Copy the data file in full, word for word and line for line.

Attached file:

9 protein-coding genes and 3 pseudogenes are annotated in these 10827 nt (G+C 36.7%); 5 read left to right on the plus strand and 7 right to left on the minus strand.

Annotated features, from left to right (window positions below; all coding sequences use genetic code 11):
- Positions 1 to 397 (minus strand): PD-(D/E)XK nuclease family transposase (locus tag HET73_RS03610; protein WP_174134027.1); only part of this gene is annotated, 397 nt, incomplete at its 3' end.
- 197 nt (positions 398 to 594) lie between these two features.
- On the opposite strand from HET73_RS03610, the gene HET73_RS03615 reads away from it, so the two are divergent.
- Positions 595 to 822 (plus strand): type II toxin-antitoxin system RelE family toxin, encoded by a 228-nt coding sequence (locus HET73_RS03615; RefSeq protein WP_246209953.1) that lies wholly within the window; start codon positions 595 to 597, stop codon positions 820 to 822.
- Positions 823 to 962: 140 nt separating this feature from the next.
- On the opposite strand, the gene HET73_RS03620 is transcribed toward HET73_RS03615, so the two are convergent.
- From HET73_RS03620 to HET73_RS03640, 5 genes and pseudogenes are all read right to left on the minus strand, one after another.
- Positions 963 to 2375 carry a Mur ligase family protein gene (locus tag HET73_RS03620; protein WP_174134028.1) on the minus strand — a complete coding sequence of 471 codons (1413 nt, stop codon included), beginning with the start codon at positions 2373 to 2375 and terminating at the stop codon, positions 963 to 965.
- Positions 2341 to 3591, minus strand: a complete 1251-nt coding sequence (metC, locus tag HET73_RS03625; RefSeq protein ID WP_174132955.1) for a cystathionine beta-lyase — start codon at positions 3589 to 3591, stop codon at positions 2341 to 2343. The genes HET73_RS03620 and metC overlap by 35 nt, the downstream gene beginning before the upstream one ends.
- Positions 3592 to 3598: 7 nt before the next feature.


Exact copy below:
9 protein-coding genes and 3 pseudogenes are annotated in these 10827 nt (G+C 36.7%); 5 read left to right on the plus strand and 7 right to left on the minus strand.

Annotated features, from left to right (window positions below; all coding sequences use genetic code 11):
- Positions 1 to 397 (minus strand): PD-(D/E)XK nuclease family transposase (locus tag HET73_RS03610; protein WP_174134027.1); only part of this gene is annotated, 397 nt, incomplete at its 3' end.
- 197 nt (positions 398 to 594) lie between these two features.
- On the opposite strand from HET73_RS03610, the gene HET73_RS03615 reads away from it, so the two are divergent.
- Positions 595 to 822 (plus strand): type II toxin-antitoxin system RelE family toxin, encoded by a 228-nt coding sequence (locus HET73_RS03615; RefSeq protein WP_246209953.1) that lies wholly within the window; start codon positions 595 to 597, stop codon positions 820 to 822.
- Positions 823 to 962: 140 nt separating this feature from the next.
- On the opposite strand, the gene HET73_RS03620 is transcribed toward HET73_RS03615, so the two are convergent.
- From HET73_RS03620 to HET73_RS03640, 5 genes and pseudogenes are all read right to left on the minus strand, one after another.
- Positions 963 to 2375 carry a Mur ligase family protein gene (locus tag HET73_RS03620; protein WP_174134028.1) on the minus strand — a complete coding sequence of 471 codons (1413 nt, stop codon included), beginning with the start codon at positions 2373 to 2375 and terminating at the stop codon, positions 963 to 965.
- Positions 2341 to 3591, minus strand: a complete 1251-nt coding sequence (metC, locus tag HET73_RS03625; RefSeq protein ID WP_174132955.1) for a cystathionine beta-lyase — start codon at positions 3589 to 3591, stop codon at positions 2341 to 2343. The genes HET73_RS03620 and metC overlap by 35 nt, the downstream gene beginning before the upstream one ends.
- Positions 3592 to 3598: 7 nt before the next feature.